DVD Review– Fargo: Season 2
When it was first announced that the modern classic movie Fargo was being spun off into a television miniseries, fans of the original film were justified in being apprehensive. But just as Bates Motel and Hannibal proved to be astoundingly impressive surprises, the first season of Fargo proved to be great television, and the second season is just as sterling.
If asked which of the first two seasons of Fargo I prefer, I’d find it impossible to pick one. It is not necessary to watch the first season before the second one, though a couple of inside jokes and characterizations will have more impact after seeing the first season. The second season is set in 1979, and the younger versions of a few characters from Season 1 appear, giving the characters even more background, depth, and humanity.
While many series center on unremitting darkness, Fargo has always found strength from depicting both the best and the worst that humanity has to offer. While the first season featured two characters who came to accept evil as a means of self-actualization, many of the new characters see the world as a jungle where survival is the ultimate good. As Season 2 of Fargo opens, a small-town family crime business is trying to avoid being absorbed by a well-funded syndicate. Many of the criminals embrace violence as a way of life and take pleasure in their bloodshed, but it’s Jean Smart, the family matriarch, who makes the biggest impact as a caring though steely woman who strives for peaceful revolution but who cannot staunch the lust for carnage that thrives in the hearts of those closest to her.
In contrast, Kirsten Dunst and Jesse Plemons play a married couple who get drawn unwittingly into a cycle of violence and are then drawn in deeper by making poor choices. Though neither is particularly blessed in the brains department, they both have the gumption to go toe to toe with those who are more comfortable with violence. Dunst is comically dizzy in her absolute refusal to look inward, and Plemons is perpetually astounded and on the brink of being overwhelmed. Both are always believable.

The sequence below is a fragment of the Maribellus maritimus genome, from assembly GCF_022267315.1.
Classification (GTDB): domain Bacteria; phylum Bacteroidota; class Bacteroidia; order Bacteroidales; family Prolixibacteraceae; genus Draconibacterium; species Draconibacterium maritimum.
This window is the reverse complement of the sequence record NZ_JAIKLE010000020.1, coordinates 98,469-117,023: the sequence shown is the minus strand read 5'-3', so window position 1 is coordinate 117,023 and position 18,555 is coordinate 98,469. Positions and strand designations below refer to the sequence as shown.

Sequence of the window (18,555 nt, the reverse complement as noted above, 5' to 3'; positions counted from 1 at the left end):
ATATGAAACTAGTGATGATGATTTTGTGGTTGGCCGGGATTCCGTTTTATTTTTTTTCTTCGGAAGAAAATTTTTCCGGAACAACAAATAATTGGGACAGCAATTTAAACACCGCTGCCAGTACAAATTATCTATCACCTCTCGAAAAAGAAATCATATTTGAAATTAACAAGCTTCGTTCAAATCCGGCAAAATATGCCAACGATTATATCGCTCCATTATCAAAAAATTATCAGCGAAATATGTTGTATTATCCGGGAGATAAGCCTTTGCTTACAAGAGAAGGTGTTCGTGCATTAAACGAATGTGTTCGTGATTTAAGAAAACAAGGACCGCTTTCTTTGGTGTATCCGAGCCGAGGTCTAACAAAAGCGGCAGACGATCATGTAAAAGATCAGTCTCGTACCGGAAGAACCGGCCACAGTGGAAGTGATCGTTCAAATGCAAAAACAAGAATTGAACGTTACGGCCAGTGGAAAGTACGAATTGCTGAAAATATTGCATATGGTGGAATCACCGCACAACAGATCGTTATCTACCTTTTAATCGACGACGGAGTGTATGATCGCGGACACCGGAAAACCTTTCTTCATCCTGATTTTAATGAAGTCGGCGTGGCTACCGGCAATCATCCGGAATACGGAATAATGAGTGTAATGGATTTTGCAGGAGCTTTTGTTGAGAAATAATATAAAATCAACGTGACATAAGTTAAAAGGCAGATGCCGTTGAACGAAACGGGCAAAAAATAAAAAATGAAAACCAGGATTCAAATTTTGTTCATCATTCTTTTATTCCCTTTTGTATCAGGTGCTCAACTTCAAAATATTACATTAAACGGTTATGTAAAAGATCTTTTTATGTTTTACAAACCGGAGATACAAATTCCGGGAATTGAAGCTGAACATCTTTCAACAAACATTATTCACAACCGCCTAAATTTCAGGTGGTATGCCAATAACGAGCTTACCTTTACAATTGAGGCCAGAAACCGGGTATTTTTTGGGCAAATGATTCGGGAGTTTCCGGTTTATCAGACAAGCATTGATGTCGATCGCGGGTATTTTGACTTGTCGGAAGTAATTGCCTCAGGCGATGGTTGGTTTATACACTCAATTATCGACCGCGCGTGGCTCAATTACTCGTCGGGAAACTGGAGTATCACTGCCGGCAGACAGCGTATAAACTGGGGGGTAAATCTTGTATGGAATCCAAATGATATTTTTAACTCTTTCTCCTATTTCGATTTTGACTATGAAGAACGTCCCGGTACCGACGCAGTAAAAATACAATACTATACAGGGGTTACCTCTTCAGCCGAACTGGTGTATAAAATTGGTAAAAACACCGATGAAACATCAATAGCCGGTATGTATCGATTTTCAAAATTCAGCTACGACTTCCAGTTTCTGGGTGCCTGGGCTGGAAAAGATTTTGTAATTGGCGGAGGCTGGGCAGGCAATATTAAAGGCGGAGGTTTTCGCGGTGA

Just like the previous season, it’s the Solversons and their family business of law enforcement that form the warm heart and soul of the series. Patrick Wilson makes for a remarkably likeable hero as the younger version of Keith Carradine’s Season 1 character, a small-town policeman with vast reserves of courage and decency. Ted Danson has never been better than as the grizzled teddy bear of a sheriff he plays here. Finally, Cristin Milioti gives a gently touching performance as a loving mother battling cancer. These are the people you want as your friends and neighbors, the kinds of individuals who restore your faith in humanity.
Fargo manages to make the most out of even the minor characters. Ann Cusack takes five minutes of screen time and creates a marvelously tough judge. But the biggest scene-stealer outside of the main cast is the incomparable Nick Offerman as Karl Weathers, a hard-drinking local lawyer with a talent for wordplay. Offerman’s brief cameo appearances all make the most of his comedic talents, but he plays a pivotal role in the sixth episode. In “Rhinoceros,” Offerman gets the kind of colorful role that actors would give their molars to play. Offerman manages to go over the top and round the twist with a sure-footed confidence that few other actors could even dream of matching, all the while maintaining a gleeful spark of inspired insanity in his eyes.
Fargo displays considerable violence and bloodshed, but there is not a flake of nihilism to be found amongst the snow, for the series consistently stresses that life is precious and every life has meaning. Camus’s existentialism is specifically targeted for a heartwarming critique, and like Foyle’s War, the central moral of the series is that the best way for one to fight the evil in the world is to become a force for goodness.
Fargo: Season 2
20th Century Fox